Email newsletters

For those who spend much time learning cool HTML5 & CSS3 layout tricks & pushing the envelope in design will find email design a mysterious beast. Email campaign development is archaic. If you miss designing sites with tables, you don’t need to look far — these types of layouts still exist in email layouts. Yet, its effectiveness still ranks as one of the best in online advertising. Equipped with our mailing list, we’ve found effective ways to bring more traffic to our sites through email newsletters. Creating super effective email design comes with its own challenges, however.

Email design’s best practices

Much like our webpages, to keep our designs streamlined, we opt to use as much HTML text as possible & avoid rendering areas of text as a graphic. We keep the primary calls to action in the header or near the top of the design (again, ideally as HTML) & close out the email message with a conclusive large call to action, something catchy like Find out more on our site! or a similar compelling hook that would relate to the audience. The words free & discount are hugely effective!

HTML image alt tags are important. For example, some email clients will automatically not download images, so descriptive text within the placeholders will be helpful:

Just as we test in Safari, Firefox, & Internet Explorer for our websites, we’ll make sure that our work renders properly in major email clients, such as Microsoft Outlook, Apple Mail, Gmail, etc. We’ve sent test emails through MailChimp — an online email marketing service — & view them on different testing machines at the office to make sure nothing breaks in the layout.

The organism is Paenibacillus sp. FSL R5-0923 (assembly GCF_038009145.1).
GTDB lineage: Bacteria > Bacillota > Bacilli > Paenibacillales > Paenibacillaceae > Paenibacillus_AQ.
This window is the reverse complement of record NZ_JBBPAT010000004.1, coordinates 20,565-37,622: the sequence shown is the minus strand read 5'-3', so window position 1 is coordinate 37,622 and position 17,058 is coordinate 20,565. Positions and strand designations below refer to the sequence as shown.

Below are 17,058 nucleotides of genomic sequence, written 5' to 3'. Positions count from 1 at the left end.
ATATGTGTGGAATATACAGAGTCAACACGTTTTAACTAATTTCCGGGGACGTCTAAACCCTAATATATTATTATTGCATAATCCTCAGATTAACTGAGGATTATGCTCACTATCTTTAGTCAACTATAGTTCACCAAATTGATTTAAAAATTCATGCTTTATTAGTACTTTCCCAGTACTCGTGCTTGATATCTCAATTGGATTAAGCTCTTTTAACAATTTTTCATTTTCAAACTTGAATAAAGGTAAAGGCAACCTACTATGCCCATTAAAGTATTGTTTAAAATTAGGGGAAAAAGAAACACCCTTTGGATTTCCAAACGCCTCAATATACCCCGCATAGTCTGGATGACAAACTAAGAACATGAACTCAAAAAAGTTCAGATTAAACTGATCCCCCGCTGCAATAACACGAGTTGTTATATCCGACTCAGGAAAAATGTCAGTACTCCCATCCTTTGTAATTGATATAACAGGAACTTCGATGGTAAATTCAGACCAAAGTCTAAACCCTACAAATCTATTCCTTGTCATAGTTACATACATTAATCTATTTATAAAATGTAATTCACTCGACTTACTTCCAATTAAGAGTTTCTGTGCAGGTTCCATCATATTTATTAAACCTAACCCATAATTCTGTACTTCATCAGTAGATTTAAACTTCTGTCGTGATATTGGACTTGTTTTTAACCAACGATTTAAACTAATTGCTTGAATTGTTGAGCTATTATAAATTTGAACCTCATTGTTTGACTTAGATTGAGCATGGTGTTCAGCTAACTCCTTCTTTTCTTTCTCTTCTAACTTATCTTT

As with any web layout, make sure that your designs fall on a grid & your text styles are consistent. Ahh, pretty newsletter.

Because of the volume of custom email requests we receive, I thought it would be prudent to develop a template for rapid development. All of my designs follow the same layout:

Even with customers who do not provide any assets or marketing copy, content found on the company’s website can be easily manipulated into an effective campaign using these best practices.

Coding like it’s web 1.0

A blast from the past. Look at all the tables & cells!

Turns out that because CSS isn’t too reliable in email client rendering engines, tables are unfortunately the go-to when it comes to layout. CSS can still be used, but it becomes imperative to explicitly declare all styles in line for all elements. As you can imagine, it can get tiresome & will get repetitive.

Why email advertising is important

Companies hire us is to sell their products through their websites, but they need a boost in finding more traffic to their product pages. Email campaigns are still one of the more effective avenues of advertising, up there with banner ads & social media. Companies not only hire us for our targeted email list, but also because we’ve also created the most effective email campaigns that generate a high rate of conversions. With our proven best practices, we’ve created a potent user flow in the conversion funnel in creating an email subscriber into a buyer.

Our product pages are well-manicured, but we’ll save that for another portfolio post!

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